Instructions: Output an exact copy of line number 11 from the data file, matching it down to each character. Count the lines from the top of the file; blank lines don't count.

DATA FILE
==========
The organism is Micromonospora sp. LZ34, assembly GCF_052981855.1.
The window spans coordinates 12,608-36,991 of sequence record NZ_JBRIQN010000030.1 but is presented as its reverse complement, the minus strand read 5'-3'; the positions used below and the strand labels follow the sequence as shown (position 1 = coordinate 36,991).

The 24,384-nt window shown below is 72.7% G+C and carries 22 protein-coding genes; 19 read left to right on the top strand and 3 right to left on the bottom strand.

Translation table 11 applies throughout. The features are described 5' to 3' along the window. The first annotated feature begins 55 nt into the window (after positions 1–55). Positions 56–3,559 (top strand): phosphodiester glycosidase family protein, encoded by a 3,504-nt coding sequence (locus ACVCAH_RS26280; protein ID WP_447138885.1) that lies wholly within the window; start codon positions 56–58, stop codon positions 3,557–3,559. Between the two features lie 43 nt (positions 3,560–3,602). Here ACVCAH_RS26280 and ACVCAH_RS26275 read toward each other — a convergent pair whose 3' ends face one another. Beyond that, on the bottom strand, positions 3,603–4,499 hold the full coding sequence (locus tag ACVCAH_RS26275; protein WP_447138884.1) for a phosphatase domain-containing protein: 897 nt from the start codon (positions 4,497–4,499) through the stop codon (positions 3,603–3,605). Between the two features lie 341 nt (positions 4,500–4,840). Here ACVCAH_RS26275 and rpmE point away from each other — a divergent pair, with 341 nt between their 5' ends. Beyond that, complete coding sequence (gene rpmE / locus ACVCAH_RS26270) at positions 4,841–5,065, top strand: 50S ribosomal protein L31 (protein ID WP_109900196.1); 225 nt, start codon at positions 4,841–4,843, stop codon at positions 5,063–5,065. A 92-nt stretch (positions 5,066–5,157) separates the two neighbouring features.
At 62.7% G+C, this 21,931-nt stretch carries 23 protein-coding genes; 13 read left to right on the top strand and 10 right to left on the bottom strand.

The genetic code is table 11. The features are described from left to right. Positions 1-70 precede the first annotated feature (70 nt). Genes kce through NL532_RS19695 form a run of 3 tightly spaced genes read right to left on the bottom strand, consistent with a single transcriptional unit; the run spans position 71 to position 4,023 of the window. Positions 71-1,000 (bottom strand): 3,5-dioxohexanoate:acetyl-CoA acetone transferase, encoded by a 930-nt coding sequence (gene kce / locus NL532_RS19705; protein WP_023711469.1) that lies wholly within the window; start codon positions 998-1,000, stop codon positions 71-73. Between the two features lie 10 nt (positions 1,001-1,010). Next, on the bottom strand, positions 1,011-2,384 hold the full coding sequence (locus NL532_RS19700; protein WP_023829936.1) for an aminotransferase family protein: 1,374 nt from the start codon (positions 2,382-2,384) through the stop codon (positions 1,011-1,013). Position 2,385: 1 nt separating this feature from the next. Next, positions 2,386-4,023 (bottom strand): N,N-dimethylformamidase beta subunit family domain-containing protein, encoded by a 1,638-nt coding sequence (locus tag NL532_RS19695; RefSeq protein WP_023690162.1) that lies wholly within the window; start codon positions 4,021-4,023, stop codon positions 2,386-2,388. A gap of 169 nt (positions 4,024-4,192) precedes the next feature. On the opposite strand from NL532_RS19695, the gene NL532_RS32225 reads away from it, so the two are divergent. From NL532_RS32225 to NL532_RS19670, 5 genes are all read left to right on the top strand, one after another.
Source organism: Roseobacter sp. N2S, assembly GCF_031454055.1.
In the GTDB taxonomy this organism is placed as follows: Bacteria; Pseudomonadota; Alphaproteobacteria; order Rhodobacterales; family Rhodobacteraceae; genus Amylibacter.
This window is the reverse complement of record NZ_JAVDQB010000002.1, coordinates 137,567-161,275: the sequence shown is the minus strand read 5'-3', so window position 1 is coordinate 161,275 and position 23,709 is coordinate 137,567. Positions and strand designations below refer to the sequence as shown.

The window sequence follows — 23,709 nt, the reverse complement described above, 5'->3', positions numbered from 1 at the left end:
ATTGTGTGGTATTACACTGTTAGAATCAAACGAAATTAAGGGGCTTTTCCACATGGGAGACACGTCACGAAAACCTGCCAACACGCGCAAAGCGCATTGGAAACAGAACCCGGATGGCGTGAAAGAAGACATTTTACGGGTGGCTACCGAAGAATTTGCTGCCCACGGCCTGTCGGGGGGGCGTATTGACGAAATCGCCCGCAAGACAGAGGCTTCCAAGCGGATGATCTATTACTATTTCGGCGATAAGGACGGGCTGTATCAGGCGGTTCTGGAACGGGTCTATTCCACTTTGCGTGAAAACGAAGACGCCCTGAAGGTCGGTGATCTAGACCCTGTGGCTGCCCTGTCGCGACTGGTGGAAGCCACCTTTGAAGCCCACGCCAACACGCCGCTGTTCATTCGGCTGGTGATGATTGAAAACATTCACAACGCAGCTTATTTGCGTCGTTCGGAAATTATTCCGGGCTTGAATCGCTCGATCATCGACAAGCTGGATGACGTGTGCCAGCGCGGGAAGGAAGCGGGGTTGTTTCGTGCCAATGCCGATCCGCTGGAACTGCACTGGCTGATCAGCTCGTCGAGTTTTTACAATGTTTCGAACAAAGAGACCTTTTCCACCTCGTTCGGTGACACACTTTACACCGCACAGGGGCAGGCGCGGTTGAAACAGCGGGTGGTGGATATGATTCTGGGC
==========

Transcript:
ATTGTGTGGTATTACACTGTTAGAATCAAACGAAATTAAGGGGCTTTTCCACATGGGAGACACGTCACGAAAACCTGCCAACACGCGCAAAGCGCATTGGAAACAGAACCCGGATGGCGTGAAAGAAGACATTTTACGGGTGGCTACCGAAGAATTTGCTGCCCACGGCCTGTCGGGGGGGCGTATTGACGAAATCGCCCGCAAGACAGAGGCTTCCAAGCGGATGATCTATTACTATTTCGGCGATAAGGACGGGCTGTATCAGGCGGTTCTGGAACGGGTCTATTCCACTTTGCGTGAAAACGAAGACGCCCTGAAGGTCGGTGATCTAGACCCTGTGGCTGCCCTGTCGCGACTGGTGGAAGCCACCTTTGAAGCCCACGCCAACACGCCGCTGTTCATTCGGCTGGTGATGATTGAAAACATTCACAACGCAGCTTATTTGCGTCGTTCGGAAATTATTCCGGGCTTGAATCGCTCGATCATCGACAAGCTGGATGACGTGTGCCAGCGCGGGAAGGAAGCGGGGTTGTTTCGTGCCAATGCCGATCCGCTGGAACTGCACTGGCTGATCAGCTCGTCGAGTTTTTACAATGTTTCGAACAAAGAGACCTTTTCCACCTCGTTCGGTGACACACTTTACACCGCACAGGGGCAGGCGCGGTTGAAACAGCGGGTGGTGGATATGATTCTGGGC